The ROI of Marketing: Numbers to Grow By

Generally when we are helping a company transition from one level of operations to a higher level, we find that the client is usually enamored with the idea of making major investments in marketing and sales.  The primary reason for this is that they spur business development and provide the most tried and true method to obtain new revenue.  

Depending on the business, there are many times when major investments in marketing are not only permissible but necessary to facilitate the growth necessary to justify larger investments in the company.  However we generally find that many clients are not well versed in how diverse a marketing portfolio should be.  Similar to stock or bonds the diversity of your marketing profile is vital to assuring that your marketing profile produces a significant ROI. 

As an executive or business owner; it must be understood that MARKETING IS AN INVESTMENT; and like all investments the evaluation of marketing is based on the Return On Investment (ROI).  Your ability to generate a return through increased sales is the primary reason why marketing programs are implemented so every evaluation of marketing should center on this measurement. 

Your marketing portfolio should include several different methods of marketing which should be based on your existing experience in the market, and your plans for growth during this new stage of development.  The problem with the development of these portfolios is that many customers think that those marketing programs that are the most expensive yield the best results, and while sometimes this is true, many times it is not. 

It is important to realize what your customers’ value in marketing and then develop your plans based off of that.  For instance, if your primary demand driver is that your products are low-priced, then your marketing should highlight that, if your primary demand driver is that your products are energy efficient then that is what should be highlighted.  For many companies deliberate viral marketing is the most cost-efficient marketing program that can be used to acquire customers.  In addition to this it is something that most companies with positive economies of scale depend on as the anchor of their marketing portfolio.  If you can develop a marketing program that requires you to only plant the seeds inside of one level of customers and then without further input watch those seeds grow then this should be at the forefront of your marketing plan.  For those unfamiliar with the basic premise of viral marketing, it is the time honored fashion of directly marketing to 10 people, having those 10 people tell 10 people, having those people tell 10 people, and so on.  The problem with implementing this program into your marketing portfolio is that it must be planned out very carefully and management must ensure that it dictates the information that goes out through the marketing chain.  This is highly important because, while the primary benefit of viral marketing is that it can lead to an explosion of market notoriety, the company must take care that the notoriety the company is obtaining is positive and not negative.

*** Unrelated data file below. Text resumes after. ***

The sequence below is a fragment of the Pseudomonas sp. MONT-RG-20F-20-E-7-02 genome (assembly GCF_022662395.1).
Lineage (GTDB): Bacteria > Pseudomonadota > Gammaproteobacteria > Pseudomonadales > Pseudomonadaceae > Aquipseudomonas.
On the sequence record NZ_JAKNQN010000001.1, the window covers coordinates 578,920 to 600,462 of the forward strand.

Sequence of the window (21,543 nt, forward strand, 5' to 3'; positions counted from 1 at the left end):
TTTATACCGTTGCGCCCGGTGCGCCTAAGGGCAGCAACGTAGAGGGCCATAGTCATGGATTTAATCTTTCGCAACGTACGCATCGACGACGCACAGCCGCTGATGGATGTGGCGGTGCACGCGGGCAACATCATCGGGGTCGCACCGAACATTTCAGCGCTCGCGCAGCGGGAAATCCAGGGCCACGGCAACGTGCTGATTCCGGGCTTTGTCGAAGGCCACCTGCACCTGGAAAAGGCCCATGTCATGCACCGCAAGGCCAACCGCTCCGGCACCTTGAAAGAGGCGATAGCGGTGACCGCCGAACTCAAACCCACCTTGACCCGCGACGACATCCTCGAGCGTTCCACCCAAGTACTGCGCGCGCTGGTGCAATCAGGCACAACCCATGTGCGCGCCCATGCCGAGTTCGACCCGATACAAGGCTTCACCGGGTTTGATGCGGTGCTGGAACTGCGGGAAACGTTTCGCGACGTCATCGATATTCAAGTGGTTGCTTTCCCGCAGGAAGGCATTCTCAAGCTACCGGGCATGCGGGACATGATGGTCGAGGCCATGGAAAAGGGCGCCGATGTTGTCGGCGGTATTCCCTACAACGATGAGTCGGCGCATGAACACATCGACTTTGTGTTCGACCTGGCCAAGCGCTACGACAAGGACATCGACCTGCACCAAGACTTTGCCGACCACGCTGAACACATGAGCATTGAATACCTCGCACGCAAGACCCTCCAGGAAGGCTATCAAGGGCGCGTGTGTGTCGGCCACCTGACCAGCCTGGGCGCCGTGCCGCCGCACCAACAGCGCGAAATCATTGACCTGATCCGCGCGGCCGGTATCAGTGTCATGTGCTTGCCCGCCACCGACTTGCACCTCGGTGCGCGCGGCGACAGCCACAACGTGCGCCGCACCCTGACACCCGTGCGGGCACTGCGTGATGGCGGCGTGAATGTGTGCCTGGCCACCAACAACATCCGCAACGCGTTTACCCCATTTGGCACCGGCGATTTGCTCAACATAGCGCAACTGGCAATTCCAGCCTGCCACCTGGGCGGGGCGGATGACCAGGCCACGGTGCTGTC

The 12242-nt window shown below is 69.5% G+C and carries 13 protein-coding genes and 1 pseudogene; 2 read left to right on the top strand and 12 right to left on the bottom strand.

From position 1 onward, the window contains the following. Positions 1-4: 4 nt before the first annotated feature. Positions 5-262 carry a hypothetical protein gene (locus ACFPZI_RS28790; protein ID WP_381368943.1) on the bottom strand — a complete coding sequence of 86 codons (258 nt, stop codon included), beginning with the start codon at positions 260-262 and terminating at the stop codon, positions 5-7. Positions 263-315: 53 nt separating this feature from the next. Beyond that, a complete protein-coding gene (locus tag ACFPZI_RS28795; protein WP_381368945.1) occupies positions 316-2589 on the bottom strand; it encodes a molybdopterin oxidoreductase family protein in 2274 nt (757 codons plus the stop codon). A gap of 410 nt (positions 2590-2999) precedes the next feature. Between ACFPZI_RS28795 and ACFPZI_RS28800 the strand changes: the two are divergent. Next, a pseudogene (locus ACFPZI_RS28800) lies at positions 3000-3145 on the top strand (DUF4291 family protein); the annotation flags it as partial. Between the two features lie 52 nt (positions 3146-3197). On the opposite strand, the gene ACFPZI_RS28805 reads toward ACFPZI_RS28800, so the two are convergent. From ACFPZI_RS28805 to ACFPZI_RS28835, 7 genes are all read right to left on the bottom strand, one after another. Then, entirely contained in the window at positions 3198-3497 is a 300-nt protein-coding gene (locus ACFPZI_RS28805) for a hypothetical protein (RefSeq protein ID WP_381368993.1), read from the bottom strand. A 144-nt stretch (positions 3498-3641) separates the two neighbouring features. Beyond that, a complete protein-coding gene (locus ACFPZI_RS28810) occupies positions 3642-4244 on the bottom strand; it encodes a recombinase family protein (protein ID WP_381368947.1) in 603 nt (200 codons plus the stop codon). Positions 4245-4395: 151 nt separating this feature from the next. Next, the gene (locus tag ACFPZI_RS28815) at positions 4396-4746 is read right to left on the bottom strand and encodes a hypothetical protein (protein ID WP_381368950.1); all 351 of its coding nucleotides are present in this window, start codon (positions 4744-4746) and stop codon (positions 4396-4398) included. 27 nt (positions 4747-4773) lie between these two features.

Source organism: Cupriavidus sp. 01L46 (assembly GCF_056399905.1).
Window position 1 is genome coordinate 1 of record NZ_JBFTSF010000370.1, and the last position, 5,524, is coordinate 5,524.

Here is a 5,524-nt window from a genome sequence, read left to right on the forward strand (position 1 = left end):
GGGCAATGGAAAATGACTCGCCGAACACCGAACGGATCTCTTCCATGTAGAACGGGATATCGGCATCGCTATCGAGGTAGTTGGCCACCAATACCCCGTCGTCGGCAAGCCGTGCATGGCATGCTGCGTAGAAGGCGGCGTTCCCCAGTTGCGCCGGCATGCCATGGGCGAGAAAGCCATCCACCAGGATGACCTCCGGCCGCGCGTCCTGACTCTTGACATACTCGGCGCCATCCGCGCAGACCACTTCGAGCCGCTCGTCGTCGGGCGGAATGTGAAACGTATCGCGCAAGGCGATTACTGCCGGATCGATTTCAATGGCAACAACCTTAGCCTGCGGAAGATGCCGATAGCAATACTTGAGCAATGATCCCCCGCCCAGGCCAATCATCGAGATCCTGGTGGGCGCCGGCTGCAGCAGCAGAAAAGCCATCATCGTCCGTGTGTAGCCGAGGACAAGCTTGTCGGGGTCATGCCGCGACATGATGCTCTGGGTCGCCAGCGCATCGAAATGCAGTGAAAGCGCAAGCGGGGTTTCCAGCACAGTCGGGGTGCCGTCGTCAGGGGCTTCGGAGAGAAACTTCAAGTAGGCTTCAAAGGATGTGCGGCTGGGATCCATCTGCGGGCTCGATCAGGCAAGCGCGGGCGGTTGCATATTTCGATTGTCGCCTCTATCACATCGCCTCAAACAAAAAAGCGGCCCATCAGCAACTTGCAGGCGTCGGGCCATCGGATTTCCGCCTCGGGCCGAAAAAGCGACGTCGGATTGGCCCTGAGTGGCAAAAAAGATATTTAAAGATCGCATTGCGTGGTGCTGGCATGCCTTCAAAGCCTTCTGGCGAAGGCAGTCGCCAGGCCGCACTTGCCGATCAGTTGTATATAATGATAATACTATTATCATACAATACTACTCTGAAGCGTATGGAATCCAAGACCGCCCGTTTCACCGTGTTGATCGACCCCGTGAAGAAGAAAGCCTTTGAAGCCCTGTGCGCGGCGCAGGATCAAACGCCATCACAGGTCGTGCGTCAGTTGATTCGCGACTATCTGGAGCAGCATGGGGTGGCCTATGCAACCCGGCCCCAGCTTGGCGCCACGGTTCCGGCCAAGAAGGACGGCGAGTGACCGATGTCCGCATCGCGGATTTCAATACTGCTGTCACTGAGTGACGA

With the continued progressions of the Internet as the basis of many marketing plans, viral marketing is becoming much more prevalent, but it is also becoming much more difficult to plan because so many companies are attempting to use it. 

In addition to viral marketing there are numerous other methods of cost efficient market development that may or may not be industry-based.  The point is that it is necessary to place effort into understanding where and why your customers come to you, and then exploit that in your marketing plan.